Wisdom teeth are the four permanent molars located at the back corners of your mouth. They usually grow after all other adult teeth have erupted and there is limited space in the jaw. As a result, they may not erupt fully, causing pain, infection, or other dental problems. Your oral health professional may recommend Mesa wisdom teeth extractions if your wisdom teeth are problematic. Usually, wisdom teeth require extraction if they cause problems, but asymptomatic impacted teeth may also need to be pulled out to prevent future problems.
What happens during wisdom tooth extraction?
Your dentist may administer local, sedation, or general anesthesia during the procedure. The one, your specialist, uses depends on the expected complexity of the wisdom tooth extraction and your comfort levels. Below are the different types of anesthesia.
- Local anesthesia. Before receiving local anesthesia, your dentist applies topical anesthesia to your gums to desensitize them. Next, they administer the medication with one or more injections near the extraction site. You will feel pressure and movement as the dentist injects the local anesthesia, but this should not be painful.
- Sedation anesthesia. Your provider will place an intravenous line in your arm to administer sedation anesthesia. It suppresses your consciousness so that you will have limited memory of the procedure. Your dentist will also numb your gums with local anesthesia. If you are sedated, you will require pretreatment clearance from your doctor.
- General anesthesia. In some cases, oral surgeons recommend general anesthesia for wisdom tooth extraction. You may inhale the medication or receive it intravenously. General anesthesia makes you unconscious, so that you will be unaware of your surroundings during the procedure. The surgical team monitors your breathing, temperature, and blood pressure to maintain stability. You will still receive local anesthesia to help with post-operative discomfort.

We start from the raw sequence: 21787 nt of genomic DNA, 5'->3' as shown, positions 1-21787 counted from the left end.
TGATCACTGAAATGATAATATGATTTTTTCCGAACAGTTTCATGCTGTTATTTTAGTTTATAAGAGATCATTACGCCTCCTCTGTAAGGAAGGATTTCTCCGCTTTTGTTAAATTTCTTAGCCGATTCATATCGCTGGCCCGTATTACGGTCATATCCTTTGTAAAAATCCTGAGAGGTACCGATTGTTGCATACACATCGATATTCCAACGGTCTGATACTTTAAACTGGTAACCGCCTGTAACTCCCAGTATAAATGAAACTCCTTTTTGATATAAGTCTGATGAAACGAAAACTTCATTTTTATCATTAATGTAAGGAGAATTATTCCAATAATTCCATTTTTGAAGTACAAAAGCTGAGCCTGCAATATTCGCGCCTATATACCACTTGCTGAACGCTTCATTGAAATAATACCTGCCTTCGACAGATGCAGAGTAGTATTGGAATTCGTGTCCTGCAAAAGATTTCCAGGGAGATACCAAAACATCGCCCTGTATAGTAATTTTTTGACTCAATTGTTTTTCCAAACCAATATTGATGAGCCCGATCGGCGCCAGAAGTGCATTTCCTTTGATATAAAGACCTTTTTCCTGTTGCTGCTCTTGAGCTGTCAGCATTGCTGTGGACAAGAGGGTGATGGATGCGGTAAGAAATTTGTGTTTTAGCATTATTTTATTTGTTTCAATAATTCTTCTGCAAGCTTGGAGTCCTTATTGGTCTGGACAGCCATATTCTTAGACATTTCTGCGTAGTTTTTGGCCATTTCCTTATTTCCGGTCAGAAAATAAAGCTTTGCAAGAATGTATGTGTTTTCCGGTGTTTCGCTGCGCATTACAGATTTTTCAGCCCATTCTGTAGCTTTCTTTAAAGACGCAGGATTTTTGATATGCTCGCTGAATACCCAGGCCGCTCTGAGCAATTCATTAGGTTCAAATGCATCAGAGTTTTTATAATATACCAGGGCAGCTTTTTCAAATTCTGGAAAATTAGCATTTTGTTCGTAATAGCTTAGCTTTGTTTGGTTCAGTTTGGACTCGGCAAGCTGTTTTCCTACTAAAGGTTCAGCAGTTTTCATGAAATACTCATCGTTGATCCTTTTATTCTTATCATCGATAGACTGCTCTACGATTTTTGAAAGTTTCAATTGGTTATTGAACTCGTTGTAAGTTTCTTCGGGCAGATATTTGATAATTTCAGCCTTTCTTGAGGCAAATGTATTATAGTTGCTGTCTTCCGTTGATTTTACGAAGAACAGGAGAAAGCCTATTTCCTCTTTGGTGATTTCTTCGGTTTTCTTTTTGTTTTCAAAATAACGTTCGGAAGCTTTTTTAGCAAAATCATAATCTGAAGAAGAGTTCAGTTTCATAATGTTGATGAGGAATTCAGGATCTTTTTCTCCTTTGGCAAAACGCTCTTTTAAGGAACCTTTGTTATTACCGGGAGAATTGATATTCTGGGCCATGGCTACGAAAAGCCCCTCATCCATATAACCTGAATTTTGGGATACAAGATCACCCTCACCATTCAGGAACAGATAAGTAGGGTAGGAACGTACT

For the procedure, your surgeon makes an incision in the gum tissue, exposing the tooth and bone. Next, the surgeon removes the bone blocking access to the root and divides the tooth into sections for easier removal. After removing all the pieces, the surgeon cleans the site of any debris from the tooth or bone. The wound may be stitched to promote healing, but this is not always necessary. You will have gauze over the extraction site to control bleeding and cause a blood clot to form. If you received local anesthesia only, you would require a brief recovery in the dental chair. But for sedation or general anesthesia, you will stay in the recovery room for some time.
Following your dentist’s post-operative instructions is crucial as you heal from surgery. For example, you need to avoid excessive spitting, so you do not dislodge the blood clot from the socket. Stay hydrated and avoid drinks like alcohol, coffee, carbonated, or hot beverages in the next 24 hours.
The risks of wisdom tooth extraction
It is rare for wisdom tooth extraction to result in long-term complications. However, if your wisdom teeth are deeply impacted, removal requires a surgical approach that involves making an incision in the gum tissue and bone removal. Possible complications include infection in the socket, which may be due to bacteria from trapped food particles. The surrounding nerves, teeth, sinuses, or jawbone may get damaged, and you may also have a painful, dry socket.
If your wisdom teeth are problematic, consult your dentist at ARIZONA DENTAL HEIGHTS to know whether extraction is an option for you.